While I agree that Elfquest may not be appropriate for the title image, I think it's fair to say that it, along with Cerebus, is probably the most prominent of the indy/alternative comics -- the Starblaze reprints were the first "graphic novels" to get into mall bookstores, and probably the first successful western comic to be strongly visually influenced by anime. It's easy to underestimate its novely and overstate its allegedly commonplace tropes -- the elves, for example, are painted more as noble savages than the aristocratic types of Tolkien.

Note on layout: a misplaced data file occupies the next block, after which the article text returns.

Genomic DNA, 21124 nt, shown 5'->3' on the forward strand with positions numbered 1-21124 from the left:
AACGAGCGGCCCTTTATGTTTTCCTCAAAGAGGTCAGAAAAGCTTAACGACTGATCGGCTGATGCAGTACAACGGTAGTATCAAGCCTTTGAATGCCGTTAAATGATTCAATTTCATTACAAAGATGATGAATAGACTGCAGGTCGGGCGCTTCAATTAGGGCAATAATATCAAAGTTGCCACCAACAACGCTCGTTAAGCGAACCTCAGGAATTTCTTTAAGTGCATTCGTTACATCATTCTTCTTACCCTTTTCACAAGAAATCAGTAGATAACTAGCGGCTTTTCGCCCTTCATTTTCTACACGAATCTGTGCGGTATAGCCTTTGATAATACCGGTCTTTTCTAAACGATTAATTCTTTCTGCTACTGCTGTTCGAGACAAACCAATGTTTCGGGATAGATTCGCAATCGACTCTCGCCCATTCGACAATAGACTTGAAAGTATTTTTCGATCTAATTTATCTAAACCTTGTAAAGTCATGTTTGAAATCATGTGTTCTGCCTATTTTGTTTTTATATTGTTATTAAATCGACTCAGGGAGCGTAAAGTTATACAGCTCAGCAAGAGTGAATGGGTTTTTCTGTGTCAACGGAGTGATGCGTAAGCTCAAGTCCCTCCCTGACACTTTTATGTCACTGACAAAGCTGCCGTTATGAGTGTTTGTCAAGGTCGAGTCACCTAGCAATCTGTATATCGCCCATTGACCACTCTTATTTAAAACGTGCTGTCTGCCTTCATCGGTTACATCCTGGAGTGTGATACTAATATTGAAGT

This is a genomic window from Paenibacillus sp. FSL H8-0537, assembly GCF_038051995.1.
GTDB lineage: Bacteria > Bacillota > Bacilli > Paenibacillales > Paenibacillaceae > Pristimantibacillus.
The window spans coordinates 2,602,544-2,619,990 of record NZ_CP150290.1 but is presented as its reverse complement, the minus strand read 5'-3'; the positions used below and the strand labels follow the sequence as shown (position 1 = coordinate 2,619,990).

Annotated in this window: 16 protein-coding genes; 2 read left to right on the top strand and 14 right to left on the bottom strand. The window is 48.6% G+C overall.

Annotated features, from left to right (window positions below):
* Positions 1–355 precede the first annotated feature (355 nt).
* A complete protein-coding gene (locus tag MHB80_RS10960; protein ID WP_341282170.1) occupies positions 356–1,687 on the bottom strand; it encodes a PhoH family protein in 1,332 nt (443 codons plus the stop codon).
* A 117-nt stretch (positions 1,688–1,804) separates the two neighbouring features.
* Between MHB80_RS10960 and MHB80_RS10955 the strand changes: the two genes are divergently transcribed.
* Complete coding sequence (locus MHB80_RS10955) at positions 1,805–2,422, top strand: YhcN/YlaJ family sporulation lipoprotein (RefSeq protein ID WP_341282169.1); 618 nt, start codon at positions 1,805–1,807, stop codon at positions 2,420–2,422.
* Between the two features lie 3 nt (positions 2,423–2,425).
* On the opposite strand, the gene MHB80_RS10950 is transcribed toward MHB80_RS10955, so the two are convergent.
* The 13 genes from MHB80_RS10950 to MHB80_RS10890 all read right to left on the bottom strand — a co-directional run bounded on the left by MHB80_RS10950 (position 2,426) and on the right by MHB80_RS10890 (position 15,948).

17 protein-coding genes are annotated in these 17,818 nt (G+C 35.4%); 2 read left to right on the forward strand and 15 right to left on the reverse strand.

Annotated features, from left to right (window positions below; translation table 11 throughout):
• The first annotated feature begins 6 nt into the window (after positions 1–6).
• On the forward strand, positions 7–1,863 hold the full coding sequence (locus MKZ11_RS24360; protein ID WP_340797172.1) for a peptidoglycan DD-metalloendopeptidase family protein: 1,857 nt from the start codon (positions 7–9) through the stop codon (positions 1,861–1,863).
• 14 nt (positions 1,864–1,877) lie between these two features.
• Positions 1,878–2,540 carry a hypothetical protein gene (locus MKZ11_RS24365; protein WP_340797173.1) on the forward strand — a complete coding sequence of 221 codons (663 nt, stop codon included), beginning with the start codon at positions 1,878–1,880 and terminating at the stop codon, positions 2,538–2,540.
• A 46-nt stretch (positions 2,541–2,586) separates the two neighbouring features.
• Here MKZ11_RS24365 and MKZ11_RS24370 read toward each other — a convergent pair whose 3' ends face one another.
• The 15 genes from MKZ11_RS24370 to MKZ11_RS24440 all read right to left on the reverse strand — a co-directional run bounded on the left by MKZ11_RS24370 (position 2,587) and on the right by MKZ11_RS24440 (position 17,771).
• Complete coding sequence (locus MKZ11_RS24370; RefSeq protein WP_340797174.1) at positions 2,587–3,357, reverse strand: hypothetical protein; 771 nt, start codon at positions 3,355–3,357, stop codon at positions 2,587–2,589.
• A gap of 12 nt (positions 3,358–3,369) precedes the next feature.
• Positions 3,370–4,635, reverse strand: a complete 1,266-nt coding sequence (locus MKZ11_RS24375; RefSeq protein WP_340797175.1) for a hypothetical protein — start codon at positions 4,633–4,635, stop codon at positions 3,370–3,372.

- I have an entirely different point of view about "alternative" comics, one that barely includes Elfquest, and I'm not sure how to negotiate it here. While no doubt Elfquest sold more copies than the other comics mentioned here, as measured by (my perception of) its influence on critics and other artists, it is not of great historic value. But my POV assumes that the present state of the art of what we're talking about should refer to things like Acme Novelty Library, not manga. And to comics with pointedly "adult" themes. To my mind, titles like Maus, RAW, Weirdo, Love and Rockets, Eightball and Yummy Fur are each infinitely more prominent in this history than Elfquest, or than many of the comics that have been recently added to the description (the comics published by Epic, Escape, Pacific, etc.). Anybody have a sense of how to reconcile this conflict? Are we talking about two seperate histories?--BTfromLA 06:01, 7 Dec 2004 (UTC)